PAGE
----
Monday, November 24, 2008

What is a study about? Treemaps of taxa

One of the things I've struggled with most in putting together a web site for the challenge is how to summarise that taxonomic content of a study. Initially I was playing with showing a subtree of the NCBI taxonomy, highlighting the taxa in the study. But this assumes the user is familiar with the scientific names of most of life. I really wanted something that tells you "at a glance" what the study is about.

I've settled (for now, at least) on using a treemap of images of the taxa in the study. I've played with treemaps before, and have never been totally convinced of their utility. However, in this context I think they work well. For each paper I extract the taxonomic names (via the Genbank sequences linked to the paper), group them into genera, and then construct a treemap where the size of each cell is proportional to the number of species in each genus. Then I harvest images from Flickr and/or Yahoo's image search APIs and display a thumbnail with a link to the image source.

I'm hoping that these treemaps will give the user an almost instant sense of what the study is about, even if it's only "it's about plants". The treemap above is for Frost et al.'s The amphibian tree of life (doi:10.1206/0003-0090(2006)297[0001:TATOL]2.0.CO;2), the one to the right is for Johnson and Weese's "Geographic distribution, morphological and molecular characterization, and relationships of Lathrocasis tenerrima (Polemoniaceae)".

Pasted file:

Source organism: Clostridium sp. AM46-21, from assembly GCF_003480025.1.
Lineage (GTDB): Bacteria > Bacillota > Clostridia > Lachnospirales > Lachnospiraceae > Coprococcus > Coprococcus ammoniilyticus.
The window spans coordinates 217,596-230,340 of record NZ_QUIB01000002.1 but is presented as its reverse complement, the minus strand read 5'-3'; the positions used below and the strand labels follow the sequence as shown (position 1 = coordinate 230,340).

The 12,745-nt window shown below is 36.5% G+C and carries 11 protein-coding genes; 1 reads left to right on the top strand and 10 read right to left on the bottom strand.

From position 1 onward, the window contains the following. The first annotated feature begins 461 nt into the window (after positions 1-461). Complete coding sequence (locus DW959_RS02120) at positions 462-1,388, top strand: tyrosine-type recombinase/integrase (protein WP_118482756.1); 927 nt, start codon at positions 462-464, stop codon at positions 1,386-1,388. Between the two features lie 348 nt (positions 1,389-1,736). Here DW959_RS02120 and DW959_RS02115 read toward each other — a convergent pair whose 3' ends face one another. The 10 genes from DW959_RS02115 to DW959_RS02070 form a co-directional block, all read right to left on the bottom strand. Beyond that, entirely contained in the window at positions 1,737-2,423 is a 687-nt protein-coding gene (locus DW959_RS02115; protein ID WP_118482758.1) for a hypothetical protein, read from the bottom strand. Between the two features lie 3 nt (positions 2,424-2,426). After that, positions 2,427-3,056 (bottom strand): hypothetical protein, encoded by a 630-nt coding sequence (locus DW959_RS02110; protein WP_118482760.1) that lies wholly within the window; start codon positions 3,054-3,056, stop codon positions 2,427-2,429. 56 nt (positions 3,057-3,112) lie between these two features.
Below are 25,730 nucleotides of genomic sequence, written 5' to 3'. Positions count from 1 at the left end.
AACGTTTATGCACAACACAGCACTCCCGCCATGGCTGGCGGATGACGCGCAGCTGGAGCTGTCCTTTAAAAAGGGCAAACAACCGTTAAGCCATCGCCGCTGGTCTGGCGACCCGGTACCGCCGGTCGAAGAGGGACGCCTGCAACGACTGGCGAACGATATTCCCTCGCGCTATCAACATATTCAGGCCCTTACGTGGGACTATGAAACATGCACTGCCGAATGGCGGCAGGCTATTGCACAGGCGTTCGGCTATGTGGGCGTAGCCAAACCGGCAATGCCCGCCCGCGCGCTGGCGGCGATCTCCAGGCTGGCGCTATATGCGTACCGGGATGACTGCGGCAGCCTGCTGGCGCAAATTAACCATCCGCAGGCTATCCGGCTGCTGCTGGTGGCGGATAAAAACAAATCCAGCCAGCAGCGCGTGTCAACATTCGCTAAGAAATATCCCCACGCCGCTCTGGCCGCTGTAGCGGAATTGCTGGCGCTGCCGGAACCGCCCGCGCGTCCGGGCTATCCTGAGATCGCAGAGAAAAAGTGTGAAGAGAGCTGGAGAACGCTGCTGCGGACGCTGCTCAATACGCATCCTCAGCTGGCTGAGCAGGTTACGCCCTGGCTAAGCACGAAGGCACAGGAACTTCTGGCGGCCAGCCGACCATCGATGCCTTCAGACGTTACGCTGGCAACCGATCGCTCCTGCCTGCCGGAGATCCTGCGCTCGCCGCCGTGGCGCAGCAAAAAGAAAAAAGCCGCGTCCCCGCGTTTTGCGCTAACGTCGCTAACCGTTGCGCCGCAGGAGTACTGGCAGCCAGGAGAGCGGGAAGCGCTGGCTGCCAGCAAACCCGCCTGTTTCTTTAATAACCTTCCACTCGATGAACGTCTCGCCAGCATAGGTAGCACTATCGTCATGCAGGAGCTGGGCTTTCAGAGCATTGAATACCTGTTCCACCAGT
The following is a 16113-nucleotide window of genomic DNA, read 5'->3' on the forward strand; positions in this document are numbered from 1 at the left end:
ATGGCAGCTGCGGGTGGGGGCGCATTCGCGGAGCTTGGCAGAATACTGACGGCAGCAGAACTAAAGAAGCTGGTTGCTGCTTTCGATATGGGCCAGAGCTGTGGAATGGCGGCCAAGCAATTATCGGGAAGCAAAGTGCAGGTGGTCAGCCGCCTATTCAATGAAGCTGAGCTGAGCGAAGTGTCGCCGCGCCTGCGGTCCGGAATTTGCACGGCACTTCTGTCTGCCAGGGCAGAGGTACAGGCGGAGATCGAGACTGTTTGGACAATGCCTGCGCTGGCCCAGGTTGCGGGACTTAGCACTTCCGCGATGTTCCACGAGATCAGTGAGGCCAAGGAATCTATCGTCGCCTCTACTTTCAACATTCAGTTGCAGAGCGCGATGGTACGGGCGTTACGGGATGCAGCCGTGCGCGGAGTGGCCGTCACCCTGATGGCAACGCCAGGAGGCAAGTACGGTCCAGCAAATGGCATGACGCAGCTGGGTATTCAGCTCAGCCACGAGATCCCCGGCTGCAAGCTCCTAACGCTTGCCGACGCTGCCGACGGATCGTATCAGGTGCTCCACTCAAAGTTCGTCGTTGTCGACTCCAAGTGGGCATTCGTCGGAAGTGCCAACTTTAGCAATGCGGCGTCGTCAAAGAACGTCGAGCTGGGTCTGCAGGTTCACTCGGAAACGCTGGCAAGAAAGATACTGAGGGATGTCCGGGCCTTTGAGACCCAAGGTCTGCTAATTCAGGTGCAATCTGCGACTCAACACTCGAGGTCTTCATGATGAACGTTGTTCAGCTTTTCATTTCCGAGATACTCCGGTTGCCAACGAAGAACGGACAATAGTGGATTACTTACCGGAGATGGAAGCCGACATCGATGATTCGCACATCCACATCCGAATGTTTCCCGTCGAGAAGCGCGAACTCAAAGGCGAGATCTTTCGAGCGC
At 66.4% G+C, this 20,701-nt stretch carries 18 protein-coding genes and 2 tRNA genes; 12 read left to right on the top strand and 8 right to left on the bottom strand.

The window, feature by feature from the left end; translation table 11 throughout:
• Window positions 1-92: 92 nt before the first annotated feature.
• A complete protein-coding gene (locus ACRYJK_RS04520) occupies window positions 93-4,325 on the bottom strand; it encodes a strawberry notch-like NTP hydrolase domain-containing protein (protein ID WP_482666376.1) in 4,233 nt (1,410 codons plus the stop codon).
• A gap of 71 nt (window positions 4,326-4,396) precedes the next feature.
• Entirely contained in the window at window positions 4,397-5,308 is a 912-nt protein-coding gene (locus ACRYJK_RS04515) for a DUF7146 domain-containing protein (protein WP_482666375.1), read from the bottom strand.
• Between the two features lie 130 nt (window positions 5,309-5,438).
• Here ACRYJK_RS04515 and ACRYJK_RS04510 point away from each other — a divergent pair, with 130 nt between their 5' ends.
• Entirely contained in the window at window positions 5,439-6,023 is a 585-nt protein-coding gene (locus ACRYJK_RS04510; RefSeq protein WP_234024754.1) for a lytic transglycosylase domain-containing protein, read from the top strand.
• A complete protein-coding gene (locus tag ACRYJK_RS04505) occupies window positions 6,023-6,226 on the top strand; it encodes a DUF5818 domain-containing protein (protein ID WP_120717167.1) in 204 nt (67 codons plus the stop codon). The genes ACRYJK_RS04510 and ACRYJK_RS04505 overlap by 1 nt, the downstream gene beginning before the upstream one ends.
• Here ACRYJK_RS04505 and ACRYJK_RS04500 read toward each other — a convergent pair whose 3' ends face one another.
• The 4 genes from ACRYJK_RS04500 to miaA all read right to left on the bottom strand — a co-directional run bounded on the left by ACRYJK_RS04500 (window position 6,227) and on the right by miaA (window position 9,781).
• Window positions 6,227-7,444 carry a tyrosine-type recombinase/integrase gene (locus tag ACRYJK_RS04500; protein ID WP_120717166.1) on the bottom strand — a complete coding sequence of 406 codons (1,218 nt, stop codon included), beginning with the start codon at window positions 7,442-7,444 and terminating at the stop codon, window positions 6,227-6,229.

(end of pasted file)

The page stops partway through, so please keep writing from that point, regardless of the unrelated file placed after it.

Note that the more taxa a study includes the smaller and more numerous the cells (see below). This may obscure some images, but gives the user the sense that the study includes a lot of taxa. The image search isn't perfect, but I think it works well enough for my purposes.


Javier de la Torre said...

Very Cool idea! I think this could be a great companion for maps. You click on a grid cell and get a treemap like this with the taxa on this cell. I will give it a try on Flash :)

blJOg said...

Excellent!! It is great for non-experts and experts alike to see at a glance what taxa the paper is about. I can't wait to see what the Curculio MPE paper treemap looks like and also the Philoceanus-complex treemap.